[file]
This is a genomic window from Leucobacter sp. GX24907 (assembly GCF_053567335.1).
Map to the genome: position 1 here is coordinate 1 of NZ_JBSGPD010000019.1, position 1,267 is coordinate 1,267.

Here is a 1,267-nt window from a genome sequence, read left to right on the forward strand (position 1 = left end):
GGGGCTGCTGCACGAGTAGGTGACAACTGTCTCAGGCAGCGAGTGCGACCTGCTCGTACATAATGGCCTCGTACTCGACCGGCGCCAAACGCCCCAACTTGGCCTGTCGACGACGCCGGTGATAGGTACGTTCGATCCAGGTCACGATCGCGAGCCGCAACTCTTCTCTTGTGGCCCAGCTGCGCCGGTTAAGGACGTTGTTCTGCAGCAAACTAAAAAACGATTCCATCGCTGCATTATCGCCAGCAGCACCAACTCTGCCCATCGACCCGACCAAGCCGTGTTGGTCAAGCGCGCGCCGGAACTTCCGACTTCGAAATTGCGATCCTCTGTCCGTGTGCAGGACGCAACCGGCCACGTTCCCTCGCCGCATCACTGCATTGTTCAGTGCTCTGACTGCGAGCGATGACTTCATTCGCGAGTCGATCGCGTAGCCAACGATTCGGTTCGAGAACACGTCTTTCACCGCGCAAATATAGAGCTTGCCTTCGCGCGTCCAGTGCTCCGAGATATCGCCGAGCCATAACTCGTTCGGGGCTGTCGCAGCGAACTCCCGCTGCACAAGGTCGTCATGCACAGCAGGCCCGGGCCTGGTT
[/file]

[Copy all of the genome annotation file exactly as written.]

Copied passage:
This is a genomic window from Leucobacter sp. GX24907 (assembly GCF_053567335.1).
Map to the genome: position 1 here is coordinate 1 of NZ_JBSGPD010000019.1, position 1,267 is coordinate 1,267.

Here is a 1,267-nt window from a genome sequence, read left to right on the forward strand (position 1 = left end):
GGGGCTGCTGCACGAGTAGGTGACAACTGTCTCAGGCAGCGAGTGCGACCTGCTCGTACATAATGGCCTCGTACTCGACCGGCGCCAAACGCCCCAACTTGGCCTGTCGACGACGCCGGTGATAGGTACGTTCGATCCAGGTCACGATCGCGAGCCGCAACTCTTCTCTTGTGGCCCAGCTGCGCCGGTTAAGGACGTTGTTCTGCAGCAAACTAAAAAACGATTCCATCGCTGCATTATCGCCAGCAGCACCAACTCTGCCCATCGACCCGACCAAGCCGTGTTGGTCAAGCGCGCGCCGGAACTTCCGACTTCGAAATTGCGATCCTCTGTCCGTGTGCAGGACGCAACCGGCCACGTTCCCTCGCCGCATCACTGCATTGTTCAGTGCTCTGACTGCGAGCGATGACTTCATTCGCGAGTCGATCGCGTAGCCAACGATTCGGTTCGAGAACACGTCTTTCACCGCGCAAATATAGAGCTTGCCTTCGCGCGTCCAGTGCTCCGAGATATCGCCGAGCCATAACTCGTTCGGGGCTGTCGCAGCGAACTCCCGCTGCACAAGGTCGTCATGCACAGCAGGCCCGGGCCTGGTT